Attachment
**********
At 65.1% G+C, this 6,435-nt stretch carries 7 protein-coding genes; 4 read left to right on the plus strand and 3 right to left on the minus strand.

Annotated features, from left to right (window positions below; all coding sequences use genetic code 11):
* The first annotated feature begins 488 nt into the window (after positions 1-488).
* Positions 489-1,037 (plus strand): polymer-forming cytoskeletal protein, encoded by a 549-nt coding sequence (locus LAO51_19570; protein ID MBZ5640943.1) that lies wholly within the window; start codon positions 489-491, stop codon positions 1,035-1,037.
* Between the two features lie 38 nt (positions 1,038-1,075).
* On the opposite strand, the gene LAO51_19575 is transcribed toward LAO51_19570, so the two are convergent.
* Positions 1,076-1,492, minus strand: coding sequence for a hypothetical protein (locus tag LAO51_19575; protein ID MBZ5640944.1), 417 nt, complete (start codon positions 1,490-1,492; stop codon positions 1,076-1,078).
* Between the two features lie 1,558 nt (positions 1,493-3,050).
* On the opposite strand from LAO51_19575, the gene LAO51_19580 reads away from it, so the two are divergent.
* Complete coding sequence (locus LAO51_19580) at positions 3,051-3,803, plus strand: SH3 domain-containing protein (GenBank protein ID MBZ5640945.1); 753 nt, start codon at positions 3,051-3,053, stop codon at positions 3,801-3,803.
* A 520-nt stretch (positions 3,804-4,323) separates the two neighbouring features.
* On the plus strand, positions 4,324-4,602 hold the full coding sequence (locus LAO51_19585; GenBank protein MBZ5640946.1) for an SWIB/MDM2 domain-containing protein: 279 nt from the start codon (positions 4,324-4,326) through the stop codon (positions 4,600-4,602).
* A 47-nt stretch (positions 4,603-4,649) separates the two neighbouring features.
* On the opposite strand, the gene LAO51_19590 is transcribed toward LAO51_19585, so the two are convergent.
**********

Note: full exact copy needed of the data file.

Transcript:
At 65.1% G+C, this 6,435-nt stretch carries 7 protein-coding genes; 4 read left to right on the plus strand and 3 right to left on the minus strand.

Annotated features, from left to right (window positions below; all coding sequences use genetic code 11):
* The first annotated feature begins 488 nt into the window (after positions 1-488).
* Positions 489-1,037 (plus strand): polymer-forming cytoskeletal protein, encoded by a 549-nt coding sequence (locus LAO51_19570; protein ID MBZ5640943.1) that lies wholly within the window; start codon positions 489-491, stop codon positions 1,035-1,037.
* Between the two features lie 38 nt (positions 1,038-1,075).
* On the opposite strand, the gene LAO51_19575 is transcribed toward LAO51_19570, so the two are convergent.
* Positions 1,076-1,492, minus strand: coding sequence for a hypothetical protein (locus tag LAO51_19575; protein ID MBZ5640944.1), 417 nt, complete (start codon positions 1,490-1,492; stop codon positions 1,076-1,078).
* Between the two features lie 1,558 nt (positions 1,493-3,050).
* On the opposite strand from LAO51_19575, the gene LAO51_19580 reads away from it, so the two are divergent.
* Complete coding sequence (locus LAO51_19580) at positions 3,051-3,803, plus strand: SH3 domain-containing protein (GenBank protein ID MBZ5640945.1); 753 nt, start codon at positions 3,051-3,053, stop codon at positions 3,801-3,803.
* A 520-nt stretch (positions 3,804-4,323) separates the two neighbouring features.
* On the plus strand, positions 4,324-4,602 hold the full coding sequence (locus LAO51_19585; GenBank protein MBZ5640946.1) for an SWIB/MDM2 domain-containing protein: 279 nt from the start codon (positions 4,324-4,326) through the stop codon (positions 4,600-4,602).
* A 47-nt stretch (positions 4,603-4,649) separates the two neighbouring features.
* On the opposite strand, the gene LAO51_19590 is transcribed toward LAO51_19585, so the two are convergent.